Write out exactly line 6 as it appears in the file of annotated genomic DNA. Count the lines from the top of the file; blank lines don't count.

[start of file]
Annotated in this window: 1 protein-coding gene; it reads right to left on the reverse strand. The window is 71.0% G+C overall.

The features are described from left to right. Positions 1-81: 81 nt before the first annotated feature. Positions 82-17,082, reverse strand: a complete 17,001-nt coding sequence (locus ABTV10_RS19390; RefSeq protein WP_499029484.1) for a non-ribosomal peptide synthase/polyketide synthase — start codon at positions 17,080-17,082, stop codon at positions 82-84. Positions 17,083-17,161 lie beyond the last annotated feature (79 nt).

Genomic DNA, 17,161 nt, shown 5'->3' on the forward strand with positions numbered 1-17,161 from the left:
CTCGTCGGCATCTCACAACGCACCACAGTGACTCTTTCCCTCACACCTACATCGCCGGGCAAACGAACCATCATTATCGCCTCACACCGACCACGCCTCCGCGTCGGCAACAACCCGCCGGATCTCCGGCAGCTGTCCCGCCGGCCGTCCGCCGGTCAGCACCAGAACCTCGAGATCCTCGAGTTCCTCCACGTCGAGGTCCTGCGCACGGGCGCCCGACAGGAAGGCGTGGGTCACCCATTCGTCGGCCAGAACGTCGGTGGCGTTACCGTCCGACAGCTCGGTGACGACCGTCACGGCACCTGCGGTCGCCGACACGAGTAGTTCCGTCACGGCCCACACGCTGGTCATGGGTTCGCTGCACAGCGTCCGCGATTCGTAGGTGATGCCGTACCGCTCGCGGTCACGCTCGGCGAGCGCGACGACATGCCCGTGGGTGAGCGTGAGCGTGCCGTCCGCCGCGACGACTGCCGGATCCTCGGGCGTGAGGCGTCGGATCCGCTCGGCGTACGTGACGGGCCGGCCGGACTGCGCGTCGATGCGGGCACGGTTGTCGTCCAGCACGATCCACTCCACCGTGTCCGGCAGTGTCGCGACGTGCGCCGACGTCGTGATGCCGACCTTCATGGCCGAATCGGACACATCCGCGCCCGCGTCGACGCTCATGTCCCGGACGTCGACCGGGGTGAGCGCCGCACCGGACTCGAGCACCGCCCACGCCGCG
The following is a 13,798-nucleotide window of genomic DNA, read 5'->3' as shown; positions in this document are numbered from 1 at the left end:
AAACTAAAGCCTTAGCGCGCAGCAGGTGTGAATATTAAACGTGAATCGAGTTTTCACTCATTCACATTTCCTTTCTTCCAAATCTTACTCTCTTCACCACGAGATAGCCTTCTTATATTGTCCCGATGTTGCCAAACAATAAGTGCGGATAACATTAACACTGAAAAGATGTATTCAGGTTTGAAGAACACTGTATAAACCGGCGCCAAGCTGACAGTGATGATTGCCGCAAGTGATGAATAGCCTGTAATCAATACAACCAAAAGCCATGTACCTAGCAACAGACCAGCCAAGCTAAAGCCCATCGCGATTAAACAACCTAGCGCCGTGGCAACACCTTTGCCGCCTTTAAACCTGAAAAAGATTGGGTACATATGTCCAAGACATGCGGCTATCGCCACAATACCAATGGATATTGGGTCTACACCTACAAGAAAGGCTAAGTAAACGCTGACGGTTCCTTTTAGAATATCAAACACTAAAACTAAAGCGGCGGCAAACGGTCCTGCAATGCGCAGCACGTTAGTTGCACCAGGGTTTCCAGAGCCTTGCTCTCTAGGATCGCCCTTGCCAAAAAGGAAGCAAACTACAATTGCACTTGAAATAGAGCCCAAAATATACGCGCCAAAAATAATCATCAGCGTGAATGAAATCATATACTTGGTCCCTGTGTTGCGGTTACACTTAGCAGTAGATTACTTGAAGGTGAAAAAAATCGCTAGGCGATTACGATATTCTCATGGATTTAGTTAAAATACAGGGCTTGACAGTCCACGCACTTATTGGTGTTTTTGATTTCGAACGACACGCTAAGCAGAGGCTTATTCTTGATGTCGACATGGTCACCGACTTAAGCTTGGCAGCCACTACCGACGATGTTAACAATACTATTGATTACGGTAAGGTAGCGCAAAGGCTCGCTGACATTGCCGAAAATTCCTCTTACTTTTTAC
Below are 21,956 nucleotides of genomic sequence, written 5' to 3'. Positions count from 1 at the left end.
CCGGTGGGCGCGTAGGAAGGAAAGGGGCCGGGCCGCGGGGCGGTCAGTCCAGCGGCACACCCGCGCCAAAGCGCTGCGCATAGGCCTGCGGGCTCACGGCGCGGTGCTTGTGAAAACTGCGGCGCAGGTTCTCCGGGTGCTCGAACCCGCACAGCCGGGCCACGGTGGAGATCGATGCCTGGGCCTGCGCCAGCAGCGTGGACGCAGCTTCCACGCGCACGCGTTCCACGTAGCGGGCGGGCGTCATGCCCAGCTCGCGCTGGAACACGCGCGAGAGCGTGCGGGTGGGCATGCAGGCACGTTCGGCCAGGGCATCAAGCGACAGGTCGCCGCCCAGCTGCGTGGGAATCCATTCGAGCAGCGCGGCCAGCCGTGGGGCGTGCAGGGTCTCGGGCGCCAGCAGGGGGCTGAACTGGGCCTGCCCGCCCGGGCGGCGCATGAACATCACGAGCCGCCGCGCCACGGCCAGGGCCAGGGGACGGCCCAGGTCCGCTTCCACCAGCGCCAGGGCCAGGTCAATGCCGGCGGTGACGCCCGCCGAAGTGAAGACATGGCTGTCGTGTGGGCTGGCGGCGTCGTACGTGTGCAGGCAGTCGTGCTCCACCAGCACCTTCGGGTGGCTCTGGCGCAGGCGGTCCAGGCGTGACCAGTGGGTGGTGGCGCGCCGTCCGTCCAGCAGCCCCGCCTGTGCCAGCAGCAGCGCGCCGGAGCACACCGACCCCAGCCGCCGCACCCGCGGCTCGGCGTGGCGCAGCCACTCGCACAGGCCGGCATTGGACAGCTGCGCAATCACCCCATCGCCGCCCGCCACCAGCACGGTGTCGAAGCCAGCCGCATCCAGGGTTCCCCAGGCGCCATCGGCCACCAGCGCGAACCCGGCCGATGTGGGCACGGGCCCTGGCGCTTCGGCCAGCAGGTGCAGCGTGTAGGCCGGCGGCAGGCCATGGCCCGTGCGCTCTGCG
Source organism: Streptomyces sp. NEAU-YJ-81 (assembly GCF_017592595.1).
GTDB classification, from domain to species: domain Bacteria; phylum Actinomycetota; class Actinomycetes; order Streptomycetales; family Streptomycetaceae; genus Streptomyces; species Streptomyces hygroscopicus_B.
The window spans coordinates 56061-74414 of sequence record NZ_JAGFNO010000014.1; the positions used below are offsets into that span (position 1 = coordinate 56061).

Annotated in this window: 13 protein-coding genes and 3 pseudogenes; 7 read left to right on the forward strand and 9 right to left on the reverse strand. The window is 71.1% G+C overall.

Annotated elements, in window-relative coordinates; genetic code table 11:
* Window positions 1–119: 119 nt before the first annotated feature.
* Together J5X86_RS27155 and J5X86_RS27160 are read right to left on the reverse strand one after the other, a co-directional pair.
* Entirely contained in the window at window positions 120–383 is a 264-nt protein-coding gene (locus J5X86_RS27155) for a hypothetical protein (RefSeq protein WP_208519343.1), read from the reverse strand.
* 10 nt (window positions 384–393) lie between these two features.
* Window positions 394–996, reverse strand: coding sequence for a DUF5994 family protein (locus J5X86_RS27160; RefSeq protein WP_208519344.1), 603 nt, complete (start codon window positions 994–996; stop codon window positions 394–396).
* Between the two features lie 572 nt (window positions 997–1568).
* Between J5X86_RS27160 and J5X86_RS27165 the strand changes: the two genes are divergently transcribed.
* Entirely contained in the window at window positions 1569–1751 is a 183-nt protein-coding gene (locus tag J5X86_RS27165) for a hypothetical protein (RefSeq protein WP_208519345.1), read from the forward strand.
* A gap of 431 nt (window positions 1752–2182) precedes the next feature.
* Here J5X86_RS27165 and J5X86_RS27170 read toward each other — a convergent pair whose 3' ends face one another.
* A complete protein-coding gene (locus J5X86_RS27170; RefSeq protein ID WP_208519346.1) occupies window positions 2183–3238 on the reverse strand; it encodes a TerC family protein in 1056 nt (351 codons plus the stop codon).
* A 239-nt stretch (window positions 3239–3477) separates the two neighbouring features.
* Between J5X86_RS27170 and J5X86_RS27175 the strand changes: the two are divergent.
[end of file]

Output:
AAACTAAAGCCTTAGCGCGCAGCAGGTGTGAATATTAAACGTGAATCGAGTTTTCACTCATTCACATTTCCTTTCTTCCAAATCTTACTCTCTTCACCACGAGATAGCCTTCTTATATTGTCCCGATGTTGCCAAACAATAAGTGCGGATAACATTAACACTGAAAAGATGTATTCAGGTTTGAAGAACACTGTATAAACCGGCGCCAAGCTGACAGTGATGATTGCCGCAAGTGATGAATAGCCTGTAATCAATACAACCAAAAGCCATGTACCTAGCAACAGACCAGCCAAGCTAAAGCCCATCGCGATTAAACAACCTAGCGCCGTGGCAACACCTTTGCCGCCTTTAAACCTGAAAAAGATTGGGTACATATGTCCAAGACATGCGGCTATCGCCACAATACCAATGGATATTGGGTCTACACCTACAAGAAAGGCTAAGTAAACGCTGACGGTTCCTTTTAGAATATCAAACACTAAAACTAAAGCGGCGGCAAACGGTCCTGCAATGCGCAGCACGTTAGTTGCACCAGGGTTTCCAGAGCCTTGCTCTCTAGGATCGCCCTTGCCAAAAAGGAAGCAAACTACAATTGCACTTGAAATAGAGCCCAAAATATACGCGCCAAAAATAATCATCAGCGTGAATGAAATCATATACTTGGTCCCTGTGTTGCGGTTACACTTAGCAGTAGATTACTTGAAGGTGAAAAAAATCGCTAGGCGATTACGATATTCTCATGGATTTAGTTAAAATACAGGGCTTGACAGTCCACGCACTTATTGGTGTTTTTGATTTCGAACGACACGCTAAGCAGAGGCTTATTCTTGATGTCGACATGGTCACCGACTTAAGCTTGGCAGCCACTACCGACGATGTTAACAATACTATTGATTACGGTAAGGTAGCGCAAAGGCTCGCTGACATTGCCGAAAATTCCTCTTACTTTTTAC